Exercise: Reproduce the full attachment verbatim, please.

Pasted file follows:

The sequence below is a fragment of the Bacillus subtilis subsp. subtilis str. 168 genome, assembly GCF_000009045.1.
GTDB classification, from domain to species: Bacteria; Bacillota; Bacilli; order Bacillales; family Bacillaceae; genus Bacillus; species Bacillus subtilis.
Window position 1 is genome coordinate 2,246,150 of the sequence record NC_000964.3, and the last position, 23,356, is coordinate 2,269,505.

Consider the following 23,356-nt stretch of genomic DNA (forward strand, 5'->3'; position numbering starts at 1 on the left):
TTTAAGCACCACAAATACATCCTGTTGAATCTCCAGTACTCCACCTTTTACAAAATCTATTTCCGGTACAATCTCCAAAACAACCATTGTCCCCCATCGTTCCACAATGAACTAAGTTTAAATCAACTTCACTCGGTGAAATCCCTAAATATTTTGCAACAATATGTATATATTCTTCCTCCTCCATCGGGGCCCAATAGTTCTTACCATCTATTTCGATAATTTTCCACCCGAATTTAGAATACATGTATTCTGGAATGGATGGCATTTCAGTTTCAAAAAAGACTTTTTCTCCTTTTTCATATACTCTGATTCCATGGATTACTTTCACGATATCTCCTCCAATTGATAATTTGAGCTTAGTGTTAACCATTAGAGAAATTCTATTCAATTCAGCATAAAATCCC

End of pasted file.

The sequence below is a fragment of the Bacillus subtilis subsp. subtilis str. 168 genome, assembly GCF_000009045.1.
GTDB classification, from domain to species: Bacteria; Bacillota; Bacilli; order Bacillales; family Bacillaceae; genus Bacillus; species Bacillus subtilis.
Window position 1 is genome coordinate 2,246,150 of the sequence record NC_000964.3, and the last position, 23,356, is coordinate 2,269,505.

Consider the following 23,356-nt stretch of genomic DNA (forward strand, 5'->3'; position numbering starts at 1 on the left):
TTTAAGCACCACAAATACATCCTGTTGAATCTCCAGTACTCCACCTTTTACAAAATCTATTTCCGGTACAATCTCCAAAACAACCATTGTCCCCCATCGTTCCACAATGAACTAAGTTTAAATCAACTTCACTCGGTGAAATCCCTAAATATTTTGCAACAATATGTATATATTCTTCCTCCTCCATCGGGGCCCAATAGTTCTTACCATCTATTTCGATAATTTTCCACCCGAATTTAGAATACATGTATTCTGGAATGGATGGCATTTCAGTTTCAAAAAAGACTTTTTCTCCTTTTTCATATACTCTGATTCCATGGATTACTTTCACGATATCTCCTCCAATTGATAATTTGAGCTTAGTGTTAACCATTAGAGAAATTCTATTCAATTCAGCATAAAATCCC